The worst non-apologies of the #MeToo movement

As more and more accusations roll in about famous and powerful men doing unspeakable things and getting away with it, more terrible apologies come in at the same time.

The non-apologies of abusive men frequently divert blame away from themselves and use language to distance themselves from facing the consequences.

So many of them deny the incidents which they are accused of due to a lack of memory, but how would they remember those moments which are so normalised to them, yet so horrendous for their victims?

 
 
 
 
 
 
 
 
 
 
 
 
 
 
 

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First up: it’s resident gross misogynistic and inherently mediocre comedian Louis CK.

Louis C.K.’s memorably controversial apology definitely concealed the truth, gaining flack for using words like “regret” and “remorse” instead of a straight-up “I’m sorry.”

He fesses up to his behaviour, most likely because of the overwhelming amount of evidence and accusations of harassment going back years, but doesn’t say he is sorry. It’s certainly an deflective rhetoric, which points out the seeming reverence which women apparently had for him.

 
 
 
 
 
 
 
 
 
 
 
 
 
 
 

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Donald Trump

The Access Hollywood footage of him bragging about “grabbing women by the pussy” was widely circulated and showed the entire world his ruthless perpetuation of rape culture.

He has never apologised for his behaviour, even deflecting to Bill Clinton: “Bill Clinton has actually abused women, and Hillary has bullied, attacked, shamed and intimated his victims," he said.

Kevin Spacey

In one of the worst apologies known to mankind, Spacey totally deflected his part in sexually assaulting Anthony Rapp when he was only 14 by coming out, essentially implying that he was a predator because of his homosexuality. Needless to say, it offended a lot of people.

Rapp said Spacey picked him up, put him on his bed and "was trying to get with me sexually" in 1986, when Spacey was 26.

“I honestly do not remember the encounter,” in other words, and possibly more disturbingly, his abuse of power never dawned on him as memorable because it never dawned on him as abusive.

James Franco

James Franco offered a statement after five women from his acting class accused him of demeaning and exploitative behaviour, which was about as respectful as R. Kelly lyrics. Busy Phillips has recently claimed that he was a bully on the set of Freaks and Geeks in her new memoir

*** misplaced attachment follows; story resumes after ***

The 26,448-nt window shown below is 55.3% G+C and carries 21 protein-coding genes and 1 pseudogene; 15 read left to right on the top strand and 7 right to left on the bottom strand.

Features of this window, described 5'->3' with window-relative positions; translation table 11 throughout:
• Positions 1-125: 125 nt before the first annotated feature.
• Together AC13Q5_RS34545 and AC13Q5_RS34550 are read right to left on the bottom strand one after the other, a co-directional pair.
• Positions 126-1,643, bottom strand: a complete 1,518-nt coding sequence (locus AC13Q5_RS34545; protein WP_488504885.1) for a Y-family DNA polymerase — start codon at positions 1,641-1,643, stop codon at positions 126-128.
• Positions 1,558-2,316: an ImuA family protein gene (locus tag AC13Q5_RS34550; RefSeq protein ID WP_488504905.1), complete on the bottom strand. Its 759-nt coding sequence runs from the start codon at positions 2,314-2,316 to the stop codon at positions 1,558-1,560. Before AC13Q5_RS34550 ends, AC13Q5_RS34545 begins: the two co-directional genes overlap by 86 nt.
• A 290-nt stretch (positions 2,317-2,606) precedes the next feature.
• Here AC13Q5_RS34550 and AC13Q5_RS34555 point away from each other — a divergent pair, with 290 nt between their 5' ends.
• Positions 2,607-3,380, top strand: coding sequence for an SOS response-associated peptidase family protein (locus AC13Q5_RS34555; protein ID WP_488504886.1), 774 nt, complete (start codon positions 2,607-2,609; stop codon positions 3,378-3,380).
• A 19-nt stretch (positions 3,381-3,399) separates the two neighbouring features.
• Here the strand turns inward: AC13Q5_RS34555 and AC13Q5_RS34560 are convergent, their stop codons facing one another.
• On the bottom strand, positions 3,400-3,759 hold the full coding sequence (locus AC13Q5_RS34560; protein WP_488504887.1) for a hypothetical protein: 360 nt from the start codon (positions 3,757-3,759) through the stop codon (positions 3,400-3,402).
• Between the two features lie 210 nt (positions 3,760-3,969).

Franco responded by telling Stephen Colbert on the Late Late Show:

“Look, in my life I pride myself on taking responsibility for things that I have done. I have to do that to maintain my well-being. The things that I heard that were on Twitter are not accurate. But I completely support people coming out and being able to have a voice, because they didn’t have a voice for so long. So I don’t want to shut them down in any way”

He is desperately trying to portray his support for a movement which should be taking him down. The entire statement reeks of narcissism, Franco solely recalls his own choices, words, and tone as HE remembers it.

Harvey Weinstein.

The movie mogul whose sexual and physical predations started the campaign and led to his arrest, issued an apology quoting a fabricated Jay-Z lyric:

"Jay Z wrote in 4:44 “I’m not the man I thought I was and I better be that man for my children.” The same is true for me.."

His contrition partially hinges on how he phrases his remorse, but this man clearly couldn’t care less about how he treats women or his family. Let his terrible apology rot alongside him in jail, if he even gets a sentence longer than a month.

Remember: these are only the apologies of men who have been caught. Some men who have been caught or accused have never apologised, nor have they felt the true consequences of their actions. 

Choices, words and tone sound entirely different to women who live their lives in a culture that still canonizes men as the ultimate figures of intrinsic authority. Our culture regularly denies women agency over their own bodies even as it exploits and commodifies them simultaneously.

 
 
 
 
 
 
 
 
 
 
 
 
 
 
 

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“Boys will be boys” as they say.

To which we respond: “Boys will be held accountable for their actions.”

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